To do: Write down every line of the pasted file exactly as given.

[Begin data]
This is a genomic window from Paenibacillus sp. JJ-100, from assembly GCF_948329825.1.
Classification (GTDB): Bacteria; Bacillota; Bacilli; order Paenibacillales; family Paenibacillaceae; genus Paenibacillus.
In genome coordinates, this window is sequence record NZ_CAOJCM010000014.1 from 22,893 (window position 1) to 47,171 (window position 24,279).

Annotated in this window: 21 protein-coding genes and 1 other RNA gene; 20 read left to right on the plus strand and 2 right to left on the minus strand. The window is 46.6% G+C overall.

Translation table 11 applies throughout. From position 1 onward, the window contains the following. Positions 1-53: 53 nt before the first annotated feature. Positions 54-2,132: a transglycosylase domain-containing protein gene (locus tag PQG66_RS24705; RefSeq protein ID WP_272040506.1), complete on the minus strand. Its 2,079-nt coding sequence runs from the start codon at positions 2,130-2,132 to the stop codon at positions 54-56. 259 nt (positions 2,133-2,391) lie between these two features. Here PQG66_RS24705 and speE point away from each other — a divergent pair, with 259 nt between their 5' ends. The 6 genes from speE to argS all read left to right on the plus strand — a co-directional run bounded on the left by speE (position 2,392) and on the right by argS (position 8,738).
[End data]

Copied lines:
This is a genomic window from Paenibacillus sp. JJ-100, from assembly GCF_948329825.1.
Classification (GTDB): Bacteria; Bacillota; Bacilli; order Paenibacillales; family Paenibacillaceae; genus Paenibacillus.
In genome coordinates, this window is sequence record NZ_CAOJCM010000014.1 from 22,893 (window position 1) to 47,171 (window position 24,279).

Annotated in this window: 21 protein-coding genes and 1 other RNA gene; 20 read left to right on the plus strand and 2 right to left on the minus strand. The window is 46.6% G+C overall.

Translation table 11 applies throughout. From position 1 onward, the window contains the following. Positions 1-53: 53 nt before the first annotated feature. Positions 54-2,132: a transglycosylase domain-containing protein gene (locus tag PQG66_RS24705; RefSeq protein ID WP_272040506.1), complete on the minus strand. Its 2,079-nt coding sequence runs from the start codon at positions 2,130-2,132 to the stop codon at positions 54-56. 259 nt (positions 2,133-2,391) lie between these two features. Here PQG66_RS24705 and speE point away from each other — a divergent pair, with 259 nt between their 5' ends. The 6 genes from speE to argS all read left to right on the plus strand — a co-directional run bounded on the left by speE (position 2,392) and on the right by argS (position 8,738).